Might avoid throwing a CEL
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Somewhat what I was wondering. Does the DSC and ABS still work even if there is a problem with the 4wd? Other option would be to just pull the fuses for those items, but then you would not have those working.

I'm open to possible ways of getting around that part, or maybe somehow making the computer think its in 4wd all the time, still use fluid in the case but it would never get hot so the computer would not think anything would be wrong with it. I think the problem will be more in not having the electromagnetic clutch hooked up.

Basically, thats the part I see as possibly being the bigger problem. If we can make the ecu think its in 50/50 split, then it could be fine.
 

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ABS should work fine, but I would say that there's probably a slim chance in hell you'll get DSC working properly.
 

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Making full-time AWD would be really cool, but I cannot imagine how incredibly expensive this would be to fabricate. Even once fabricated, I'd be paranoid about durability.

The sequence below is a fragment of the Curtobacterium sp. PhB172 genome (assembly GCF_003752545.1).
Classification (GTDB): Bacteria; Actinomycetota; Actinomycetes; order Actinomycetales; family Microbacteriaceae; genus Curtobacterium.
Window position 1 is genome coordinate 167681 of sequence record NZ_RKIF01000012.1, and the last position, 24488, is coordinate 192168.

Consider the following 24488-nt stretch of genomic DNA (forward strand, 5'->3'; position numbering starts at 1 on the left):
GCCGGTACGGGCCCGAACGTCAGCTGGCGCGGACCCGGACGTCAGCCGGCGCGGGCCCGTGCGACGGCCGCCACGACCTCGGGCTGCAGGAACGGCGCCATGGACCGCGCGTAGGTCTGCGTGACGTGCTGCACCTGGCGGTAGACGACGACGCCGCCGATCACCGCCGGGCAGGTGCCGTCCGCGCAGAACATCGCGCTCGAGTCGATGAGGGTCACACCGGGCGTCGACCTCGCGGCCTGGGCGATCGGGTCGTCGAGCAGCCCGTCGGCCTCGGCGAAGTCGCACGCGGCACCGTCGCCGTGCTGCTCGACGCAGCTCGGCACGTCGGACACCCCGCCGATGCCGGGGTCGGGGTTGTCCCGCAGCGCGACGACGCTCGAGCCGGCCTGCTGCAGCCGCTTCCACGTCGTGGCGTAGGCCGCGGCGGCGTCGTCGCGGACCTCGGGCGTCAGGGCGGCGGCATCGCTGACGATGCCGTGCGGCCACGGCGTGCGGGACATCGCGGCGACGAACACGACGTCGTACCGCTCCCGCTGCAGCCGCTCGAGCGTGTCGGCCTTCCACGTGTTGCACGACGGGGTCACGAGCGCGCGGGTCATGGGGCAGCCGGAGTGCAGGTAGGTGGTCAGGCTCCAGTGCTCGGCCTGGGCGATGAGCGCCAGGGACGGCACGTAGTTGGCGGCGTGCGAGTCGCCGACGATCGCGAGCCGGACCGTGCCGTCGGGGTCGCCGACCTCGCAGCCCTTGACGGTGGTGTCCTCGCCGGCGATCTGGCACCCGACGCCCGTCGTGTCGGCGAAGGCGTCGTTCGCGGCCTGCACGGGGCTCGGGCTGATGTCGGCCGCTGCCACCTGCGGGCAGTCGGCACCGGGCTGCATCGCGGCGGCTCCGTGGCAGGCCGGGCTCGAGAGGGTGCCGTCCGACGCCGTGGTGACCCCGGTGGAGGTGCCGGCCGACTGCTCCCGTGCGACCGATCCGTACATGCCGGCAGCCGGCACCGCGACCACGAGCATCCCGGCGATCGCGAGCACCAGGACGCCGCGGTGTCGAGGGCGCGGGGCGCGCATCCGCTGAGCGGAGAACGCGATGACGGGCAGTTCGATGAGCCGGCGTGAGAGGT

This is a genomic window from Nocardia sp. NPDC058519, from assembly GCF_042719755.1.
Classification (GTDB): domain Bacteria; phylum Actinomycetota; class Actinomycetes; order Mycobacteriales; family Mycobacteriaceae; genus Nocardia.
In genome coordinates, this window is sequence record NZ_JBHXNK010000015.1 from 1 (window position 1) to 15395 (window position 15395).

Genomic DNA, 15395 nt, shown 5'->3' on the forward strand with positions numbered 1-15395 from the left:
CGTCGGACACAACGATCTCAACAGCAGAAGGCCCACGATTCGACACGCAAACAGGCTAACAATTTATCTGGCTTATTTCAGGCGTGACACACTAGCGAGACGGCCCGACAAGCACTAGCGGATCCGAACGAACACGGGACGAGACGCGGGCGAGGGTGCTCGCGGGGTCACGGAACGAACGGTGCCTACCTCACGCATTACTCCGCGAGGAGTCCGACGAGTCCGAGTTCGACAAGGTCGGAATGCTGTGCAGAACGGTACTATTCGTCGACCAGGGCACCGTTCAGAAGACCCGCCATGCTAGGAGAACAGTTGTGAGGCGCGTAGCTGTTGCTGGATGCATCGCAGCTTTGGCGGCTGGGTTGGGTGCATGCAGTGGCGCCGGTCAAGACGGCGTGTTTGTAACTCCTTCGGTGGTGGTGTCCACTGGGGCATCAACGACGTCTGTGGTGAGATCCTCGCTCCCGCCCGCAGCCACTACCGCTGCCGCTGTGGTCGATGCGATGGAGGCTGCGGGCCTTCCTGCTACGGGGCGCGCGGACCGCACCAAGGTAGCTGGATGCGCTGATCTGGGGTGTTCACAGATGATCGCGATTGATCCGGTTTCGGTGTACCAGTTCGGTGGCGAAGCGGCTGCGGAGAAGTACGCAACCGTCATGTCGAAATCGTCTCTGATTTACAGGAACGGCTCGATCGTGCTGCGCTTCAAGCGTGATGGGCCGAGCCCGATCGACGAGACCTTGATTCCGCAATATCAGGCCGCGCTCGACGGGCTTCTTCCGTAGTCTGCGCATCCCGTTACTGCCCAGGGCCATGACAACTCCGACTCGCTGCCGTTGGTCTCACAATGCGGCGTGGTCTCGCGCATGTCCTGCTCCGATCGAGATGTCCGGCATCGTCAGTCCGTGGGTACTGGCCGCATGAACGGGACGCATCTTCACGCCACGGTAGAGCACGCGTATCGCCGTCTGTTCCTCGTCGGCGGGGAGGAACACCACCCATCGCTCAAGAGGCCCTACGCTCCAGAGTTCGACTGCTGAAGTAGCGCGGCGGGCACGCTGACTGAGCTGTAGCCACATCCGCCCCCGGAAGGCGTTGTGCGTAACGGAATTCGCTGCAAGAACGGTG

4WD would render the car almost undrivable on dry pavement... not sure what your goal is there except for R&D to lead to proper AWD.

Anyway, if you're serious about this, I'm definately curious to see how and what you do.
 

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Discussion Starter #6
Making full-time AWD would be really cool, but I cannot imagine how incredibly expensive this would be to fabricate. Even once fabricated, I'd be paranoid about durability.

4WD would render the car almost undrivable on dry pavement... not sure what your goal is there except for R&D to lead to proper AWD.

Anyway, if you're serious about this, I'm definately curious to see how and what you do.